1The 1960s in Context
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The 1960s were a decade of political and social upheaval in Australia. Young people challenged the traditional values of their parent's generation and actively opposed the decisions of the government. Women demanded equal rights and others called for racial equality and a new consideration for the environment. Many more demonstrated against the Vietnam War, conscription and the nuclear industry.
Many of these protests were part of wider social movements taking place in other Western countries. Advances in communications technology meant that revolutionary ideas and voices of dissent could rapidly be transmitted and received around the world.
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Australia's population increased throughout the decade, as European and British migrants continued to arrive. The late 1960s also saw changes to the White Australia Policy, which permitted a small number of skilled Asian migrants to settle in Australia.
Women's rights and the Pill in the 1960s
In the late 1960s, many Australian women began to question the restrictive roles that society had assigned to them. Many women felt that there was more to life than raising children and taking care of the home. Others were dissatisfied at being confined to traditionally 'female' occupations like teaching, administration and secretarial work.
Women marched, protested and pressured governments in a bid to gain equal rights in all spheres of life including the workplace, education, politics and sport.
The contraceptive, or birth control pill was introduced in Australia in the 1960s. It had a significant impact on society, granting women greater sexual freedom and allowing them to control when and if they had children. The Pill also sparked much moral debate during the 1960s about pre-marital sex and promiscuity.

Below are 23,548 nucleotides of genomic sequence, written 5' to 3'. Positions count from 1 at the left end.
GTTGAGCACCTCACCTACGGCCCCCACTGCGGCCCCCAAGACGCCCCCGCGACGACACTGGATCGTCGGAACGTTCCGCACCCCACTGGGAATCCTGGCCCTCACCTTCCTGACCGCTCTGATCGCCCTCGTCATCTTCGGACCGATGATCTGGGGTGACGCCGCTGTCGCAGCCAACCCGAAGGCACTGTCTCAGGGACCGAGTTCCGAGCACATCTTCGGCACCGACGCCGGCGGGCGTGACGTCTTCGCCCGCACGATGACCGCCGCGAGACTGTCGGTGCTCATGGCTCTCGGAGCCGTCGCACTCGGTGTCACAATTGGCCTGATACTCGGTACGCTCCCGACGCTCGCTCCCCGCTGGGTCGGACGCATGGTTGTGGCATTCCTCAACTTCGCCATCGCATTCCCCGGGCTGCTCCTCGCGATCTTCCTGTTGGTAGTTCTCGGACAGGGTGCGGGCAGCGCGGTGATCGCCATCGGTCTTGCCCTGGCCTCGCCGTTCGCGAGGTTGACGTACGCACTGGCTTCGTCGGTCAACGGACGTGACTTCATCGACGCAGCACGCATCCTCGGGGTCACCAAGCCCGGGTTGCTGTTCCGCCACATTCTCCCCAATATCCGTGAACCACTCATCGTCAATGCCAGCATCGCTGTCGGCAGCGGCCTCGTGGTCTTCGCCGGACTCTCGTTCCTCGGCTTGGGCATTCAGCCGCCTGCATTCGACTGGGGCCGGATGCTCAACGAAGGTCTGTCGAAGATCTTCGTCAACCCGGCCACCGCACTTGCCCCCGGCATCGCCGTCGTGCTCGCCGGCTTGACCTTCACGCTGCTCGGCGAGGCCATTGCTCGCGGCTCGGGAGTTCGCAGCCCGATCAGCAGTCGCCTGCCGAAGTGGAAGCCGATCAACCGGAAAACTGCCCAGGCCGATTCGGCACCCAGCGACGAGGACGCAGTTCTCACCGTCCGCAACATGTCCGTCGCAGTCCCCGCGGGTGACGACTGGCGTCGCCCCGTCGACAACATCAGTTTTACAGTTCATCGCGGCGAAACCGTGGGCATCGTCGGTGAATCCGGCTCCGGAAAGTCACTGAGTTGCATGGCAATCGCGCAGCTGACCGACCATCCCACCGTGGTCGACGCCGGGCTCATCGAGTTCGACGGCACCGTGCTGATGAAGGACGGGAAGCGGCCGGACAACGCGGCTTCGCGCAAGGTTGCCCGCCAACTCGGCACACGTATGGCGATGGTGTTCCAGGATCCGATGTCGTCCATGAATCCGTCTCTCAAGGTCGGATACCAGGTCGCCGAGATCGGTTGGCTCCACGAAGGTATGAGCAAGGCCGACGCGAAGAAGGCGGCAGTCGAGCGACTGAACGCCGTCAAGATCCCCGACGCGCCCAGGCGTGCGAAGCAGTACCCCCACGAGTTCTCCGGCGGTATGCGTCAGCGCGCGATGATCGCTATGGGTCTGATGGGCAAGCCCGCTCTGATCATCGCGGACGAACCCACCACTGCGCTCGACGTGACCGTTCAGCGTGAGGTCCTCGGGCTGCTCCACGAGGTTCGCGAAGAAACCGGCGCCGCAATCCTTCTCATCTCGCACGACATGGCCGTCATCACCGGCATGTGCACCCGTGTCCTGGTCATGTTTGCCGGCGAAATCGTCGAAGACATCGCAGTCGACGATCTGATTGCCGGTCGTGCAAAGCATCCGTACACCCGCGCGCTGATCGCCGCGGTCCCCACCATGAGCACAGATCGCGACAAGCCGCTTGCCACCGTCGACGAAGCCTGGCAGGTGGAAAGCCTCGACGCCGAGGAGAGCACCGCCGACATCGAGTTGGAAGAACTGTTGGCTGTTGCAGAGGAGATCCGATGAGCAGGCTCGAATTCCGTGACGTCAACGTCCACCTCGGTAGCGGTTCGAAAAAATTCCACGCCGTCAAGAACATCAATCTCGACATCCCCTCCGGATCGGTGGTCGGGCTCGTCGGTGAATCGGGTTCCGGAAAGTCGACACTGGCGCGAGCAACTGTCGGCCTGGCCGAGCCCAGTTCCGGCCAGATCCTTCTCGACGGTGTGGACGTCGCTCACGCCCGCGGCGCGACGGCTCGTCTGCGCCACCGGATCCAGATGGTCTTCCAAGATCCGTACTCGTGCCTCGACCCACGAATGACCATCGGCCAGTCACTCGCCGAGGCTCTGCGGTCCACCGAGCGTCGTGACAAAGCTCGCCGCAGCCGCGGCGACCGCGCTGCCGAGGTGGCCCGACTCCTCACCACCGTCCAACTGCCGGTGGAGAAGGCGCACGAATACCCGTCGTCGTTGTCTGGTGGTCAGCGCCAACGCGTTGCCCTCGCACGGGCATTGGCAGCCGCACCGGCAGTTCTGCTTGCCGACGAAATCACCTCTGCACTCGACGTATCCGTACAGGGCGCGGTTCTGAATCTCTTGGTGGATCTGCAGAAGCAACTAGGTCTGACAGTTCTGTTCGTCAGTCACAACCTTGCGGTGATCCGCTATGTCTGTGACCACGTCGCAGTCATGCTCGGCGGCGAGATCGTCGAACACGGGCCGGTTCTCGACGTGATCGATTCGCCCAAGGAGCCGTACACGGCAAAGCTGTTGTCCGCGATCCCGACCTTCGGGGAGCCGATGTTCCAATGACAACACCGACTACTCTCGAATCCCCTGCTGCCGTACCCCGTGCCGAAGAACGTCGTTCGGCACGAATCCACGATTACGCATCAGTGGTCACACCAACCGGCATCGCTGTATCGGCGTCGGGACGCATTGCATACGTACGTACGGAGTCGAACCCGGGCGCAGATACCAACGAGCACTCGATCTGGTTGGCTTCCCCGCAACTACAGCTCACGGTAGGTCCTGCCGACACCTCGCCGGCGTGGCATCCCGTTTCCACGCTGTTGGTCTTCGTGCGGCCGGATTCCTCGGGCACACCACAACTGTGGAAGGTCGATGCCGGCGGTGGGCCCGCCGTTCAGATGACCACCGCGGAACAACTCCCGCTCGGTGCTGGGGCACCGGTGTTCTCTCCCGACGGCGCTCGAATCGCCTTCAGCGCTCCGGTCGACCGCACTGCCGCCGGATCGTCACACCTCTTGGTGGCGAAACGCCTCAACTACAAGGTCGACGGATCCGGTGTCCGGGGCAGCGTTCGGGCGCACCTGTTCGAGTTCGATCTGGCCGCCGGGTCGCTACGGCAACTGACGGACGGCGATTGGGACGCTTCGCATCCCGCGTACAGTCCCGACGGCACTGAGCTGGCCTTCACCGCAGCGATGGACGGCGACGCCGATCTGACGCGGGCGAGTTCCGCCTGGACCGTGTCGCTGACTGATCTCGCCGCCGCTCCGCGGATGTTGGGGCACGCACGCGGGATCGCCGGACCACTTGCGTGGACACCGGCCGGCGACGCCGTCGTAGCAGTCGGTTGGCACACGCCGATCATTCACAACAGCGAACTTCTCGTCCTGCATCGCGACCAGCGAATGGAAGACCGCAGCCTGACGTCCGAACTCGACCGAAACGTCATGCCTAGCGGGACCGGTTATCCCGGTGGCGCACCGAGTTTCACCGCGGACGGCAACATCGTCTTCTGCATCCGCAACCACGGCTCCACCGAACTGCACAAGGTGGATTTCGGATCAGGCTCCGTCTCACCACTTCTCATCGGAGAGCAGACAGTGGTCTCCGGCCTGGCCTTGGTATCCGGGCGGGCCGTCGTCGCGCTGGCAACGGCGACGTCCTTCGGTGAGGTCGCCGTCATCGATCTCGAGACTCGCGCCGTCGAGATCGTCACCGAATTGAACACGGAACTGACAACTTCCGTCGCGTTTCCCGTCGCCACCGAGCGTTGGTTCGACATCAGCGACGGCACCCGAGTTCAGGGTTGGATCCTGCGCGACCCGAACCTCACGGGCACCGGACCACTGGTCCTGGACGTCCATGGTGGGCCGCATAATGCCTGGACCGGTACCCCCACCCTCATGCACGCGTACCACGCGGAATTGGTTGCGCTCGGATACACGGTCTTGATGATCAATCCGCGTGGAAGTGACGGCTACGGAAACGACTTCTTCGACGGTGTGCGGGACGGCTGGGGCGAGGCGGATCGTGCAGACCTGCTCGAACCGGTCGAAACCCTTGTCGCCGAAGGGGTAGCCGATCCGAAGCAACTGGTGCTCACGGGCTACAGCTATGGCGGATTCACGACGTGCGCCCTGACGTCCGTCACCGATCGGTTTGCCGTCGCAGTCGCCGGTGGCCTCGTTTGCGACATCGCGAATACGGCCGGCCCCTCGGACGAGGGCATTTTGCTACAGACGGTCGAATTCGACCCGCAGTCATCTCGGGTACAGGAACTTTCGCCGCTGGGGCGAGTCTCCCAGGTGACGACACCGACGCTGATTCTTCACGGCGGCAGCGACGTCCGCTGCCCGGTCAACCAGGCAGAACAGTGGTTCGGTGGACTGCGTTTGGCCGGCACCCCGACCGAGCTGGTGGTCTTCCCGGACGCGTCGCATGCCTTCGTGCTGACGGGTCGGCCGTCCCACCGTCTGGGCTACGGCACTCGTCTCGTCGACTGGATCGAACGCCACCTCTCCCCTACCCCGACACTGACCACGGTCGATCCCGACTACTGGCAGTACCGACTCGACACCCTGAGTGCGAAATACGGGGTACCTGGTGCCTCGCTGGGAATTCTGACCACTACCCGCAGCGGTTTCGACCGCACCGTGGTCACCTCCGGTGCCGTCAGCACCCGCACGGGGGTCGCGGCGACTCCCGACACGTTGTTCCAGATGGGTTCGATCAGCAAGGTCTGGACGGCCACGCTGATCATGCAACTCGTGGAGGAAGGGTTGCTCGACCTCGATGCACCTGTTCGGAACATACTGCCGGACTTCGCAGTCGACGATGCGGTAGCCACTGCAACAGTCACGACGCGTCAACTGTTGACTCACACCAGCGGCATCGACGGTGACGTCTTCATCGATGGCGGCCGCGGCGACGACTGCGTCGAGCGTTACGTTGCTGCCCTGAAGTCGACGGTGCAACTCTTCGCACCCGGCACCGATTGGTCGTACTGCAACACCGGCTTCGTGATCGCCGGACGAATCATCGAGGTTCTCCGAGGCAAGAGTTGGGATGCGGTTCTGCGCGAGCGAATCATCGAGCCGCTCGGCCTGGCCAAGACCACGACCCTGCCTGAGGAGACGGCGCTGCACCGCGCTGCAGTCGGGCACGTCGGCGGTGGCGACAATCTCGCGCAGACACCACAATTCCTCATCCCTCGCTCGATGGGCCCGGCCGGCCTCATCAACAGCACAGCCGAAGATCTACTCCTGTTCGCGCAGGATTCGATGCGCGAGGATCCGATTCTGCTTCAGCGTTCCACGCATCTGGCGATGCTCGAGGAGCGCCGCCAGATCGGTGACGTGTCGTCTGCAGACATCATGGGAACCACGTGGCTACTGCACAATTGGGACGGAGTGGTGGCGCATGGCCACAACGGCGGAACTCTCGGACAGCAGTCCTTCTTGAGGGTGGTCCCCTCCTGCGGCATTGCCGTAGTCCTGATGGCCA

Indigenous rights in the 1960s
In a 1967 referendum, Australians voted overwhelmingly to recognise Indigenous peoples as citizens and allow them to be counted as part of the Australian population. This result followed a long campaign by both Indigenous and non-Indigenous Australians, who demanded better rights for Indigenous people and highlighted the poor conditions in which many lived.
The 60s hippie revolution
Throughout the 1960s, many young people became disillusioned by what they perceived to be the shallowness and materialism of contemporary society. Towards the end of the decade, many adopted an alternative 'hippie' lifestyle. Among other elements, the hippie movement included a rebellious style of dress, a reverence for nature, Eastern spiritual philosophy and experimentation with drugs like marijuana and LSD.
These radical changes in society were reflected in the new fashions, hairstyles and styles of music that emerged throughout the decade. While rock 'n' roll retained its popularity, the rise of hippie culture permeated mainstream fashion and music.
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The Vietnam War
War broke out between communist North Vietnam and democratic South Vietnam in 1959. America and her allies, including Australia, sent thousands of troops to Vietnam in an effort to stop the spread of Communism. In total, around 50 000 Australians served in the conflict between 1965 and 1972. Many of them were conscripted, which means their military service was compulsory.
Australians became divided over the issue of conscription and whether or not Australia should be involved in the war. Towards the end of the decade, thousands of people demonstrated against the government and some protests became violent.
Politics in the 1960s
Robert Menzies served as Australia's Prime Minister throughout the 1960s, until his retirement in January 1966. He was replaced by Harold Holt, who faced the challenge of defending Australia's involvement in the Vietnam War.
On 17 December 1967, Holt went swimming at Cheviot Beach in Victoria. He was never seen again and two days later was officially presumed dead. His remains have never been found.
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After Holt's disappearance, John Gorton was elected as the new Prime Minister. In 1968, in the face of mounting opposition to the war, Gorton announced that no more Australian troops would be sent to Vietnam.